Replacing one imperfect system with another

Proportional representation has its flaws.

Readers have been subjected to numerous writers extolling the advantages of proportional representation. The reality is that they are pushing to change an imperfect system for another imperfect system. A recent writer harkened to a past minority government that he believed had to listen and/or work with another party that supposedly hastened the introduction of medicare and other social innovations. Ironically, the writer reverses course and says this is why we should change the electoral system. Yet, obviously this small example showed how our present first past the post system works.

Similar writers lament citizen participation in the present electoral process, yet there is no proof that other systems have substantially higher voter engagement, especially for those who belong to no particular special interest party that is the essence of many proportional representation systems.

Activists being activists, they will always find fault with the system that denies them power. Interestingly, they push a more “democratic” agenda, I wonder if it is the same more democratic agenda that Maduro and his cronies have sprung on the Venezuelan people, who have shed lots of blood to oppose that hijacking in word and action of what we previously deemed a fairly understandable term.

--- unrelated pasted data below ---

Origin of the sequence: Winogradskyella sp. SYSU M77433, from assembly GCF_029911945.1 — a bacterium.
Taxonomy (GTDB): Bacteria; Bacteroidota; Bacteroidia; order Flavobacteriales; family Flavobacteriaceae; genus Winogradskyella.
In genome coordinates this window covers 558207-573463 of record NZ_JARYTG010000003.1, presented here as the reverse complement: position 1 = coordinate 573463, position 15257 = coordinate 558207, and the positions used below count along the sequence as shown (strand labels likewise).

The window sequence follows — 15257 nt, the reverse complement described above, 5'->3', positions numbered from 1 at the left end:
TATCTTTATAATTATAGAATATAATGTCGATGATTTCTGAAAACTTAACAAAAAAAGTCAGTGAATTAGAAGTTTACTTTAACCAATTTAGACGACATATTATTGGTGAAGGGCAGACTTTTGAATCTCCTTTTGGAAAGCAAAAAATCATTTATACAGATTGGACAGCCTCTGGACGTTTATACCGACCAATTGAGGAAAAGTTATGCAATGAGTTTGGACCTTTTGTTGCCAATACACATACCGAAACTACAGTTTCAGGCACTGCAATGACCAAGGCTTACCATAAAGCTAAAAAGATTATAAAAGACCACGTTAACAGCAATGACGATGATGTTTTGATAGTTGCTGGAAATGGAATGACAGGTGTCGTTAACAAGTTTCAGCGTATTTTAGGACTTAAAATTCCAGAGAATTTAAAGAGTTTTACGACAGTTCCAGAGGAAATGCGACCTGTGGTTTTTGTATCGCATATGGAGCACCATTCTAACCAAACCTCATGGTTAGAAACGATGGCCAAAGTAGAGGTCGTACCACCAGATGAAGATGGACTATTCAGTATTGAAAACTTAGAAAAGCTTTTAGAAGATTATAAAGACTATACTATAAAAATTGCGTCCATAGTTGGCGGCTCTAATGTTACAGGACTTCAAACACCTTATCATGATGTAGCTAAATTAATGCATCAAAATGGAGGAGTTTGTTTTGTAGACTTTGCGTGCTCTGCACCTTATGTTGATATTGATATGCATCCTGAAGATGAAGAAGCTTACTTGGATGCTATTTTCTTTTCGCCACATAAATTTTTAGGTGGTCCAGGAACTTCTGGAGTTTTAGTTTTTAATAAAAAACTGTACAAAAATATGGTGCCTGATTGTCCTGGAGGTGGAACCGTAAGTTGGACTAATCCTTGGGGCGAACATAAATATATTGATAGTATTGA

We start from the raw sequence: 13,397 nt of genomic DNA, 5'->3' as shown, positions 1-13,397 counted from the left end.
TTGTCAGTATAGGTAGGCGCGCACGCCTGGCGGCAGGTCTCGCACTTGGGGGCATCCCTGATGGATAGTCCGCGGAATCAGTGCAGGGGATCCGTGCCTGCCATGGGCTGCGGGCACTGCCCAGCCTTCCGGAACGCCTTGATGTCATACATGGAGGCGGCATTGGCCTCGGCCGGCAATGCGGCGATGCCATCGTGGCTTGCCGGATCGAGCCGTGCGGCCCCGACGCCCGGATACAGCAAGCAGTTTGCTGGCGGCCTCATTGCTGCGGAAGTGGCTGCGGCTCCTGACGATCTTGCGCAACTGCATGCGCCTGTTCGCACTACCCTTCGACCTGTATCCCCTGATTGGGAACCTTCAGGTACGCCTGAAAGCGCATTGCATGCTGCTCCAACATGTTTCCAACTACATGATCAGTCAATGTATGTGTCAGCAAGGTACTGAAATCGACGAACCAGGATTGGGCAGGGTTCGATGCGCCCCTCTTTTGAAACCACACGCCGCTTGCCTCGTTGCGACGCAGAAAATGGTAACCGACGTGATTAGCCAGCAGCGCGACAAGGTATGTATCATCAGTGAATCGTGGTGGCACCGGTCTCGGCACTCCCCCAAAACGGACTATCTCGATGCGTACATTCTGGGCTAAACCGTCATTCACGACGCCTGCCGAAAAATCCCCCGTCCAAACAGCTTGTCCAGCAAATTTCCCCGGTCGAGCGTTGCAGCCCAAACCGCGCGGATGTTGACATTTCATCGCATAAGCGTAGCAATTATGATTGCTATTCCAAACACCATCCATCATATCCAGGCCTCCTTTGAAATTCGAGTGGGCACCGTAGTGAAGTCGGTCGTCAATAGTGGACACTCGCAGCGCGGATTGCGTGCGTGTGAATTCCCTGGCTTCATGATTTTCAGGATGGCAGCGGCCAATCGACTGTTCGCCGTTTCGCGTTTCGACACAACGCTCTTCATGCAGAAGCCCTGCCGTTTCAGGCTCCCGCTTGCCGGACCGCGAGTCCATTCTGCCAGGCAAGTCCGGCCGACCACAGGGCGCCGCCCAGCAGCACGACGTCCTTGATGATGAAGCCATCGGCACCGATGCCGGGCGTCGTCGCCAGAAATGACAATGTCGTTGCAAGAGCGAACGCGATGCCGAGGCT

Recently another pro letter to the editor, had the temerity to say the present system distorts politics. Yet if one were to canvass those countries that have adapted pro/rep, political distortion is the underlying modus operandi of all those civil societies. Couched amongst his lofty words we see clearly the underlying theme that if it isn’t his definition of democracy, then it doesn’t have much currency. Almost everything he lambasted about our present system is also true of the pro rep system.

Yet, now we have an unelected premier and unelected ruling coalition that is going to force us to change the way we elect our government. They are stacking the deck to ensure their “democratic” vision is the way forward. But success for them does not mean success for the rest of us.

Jeff Shecter


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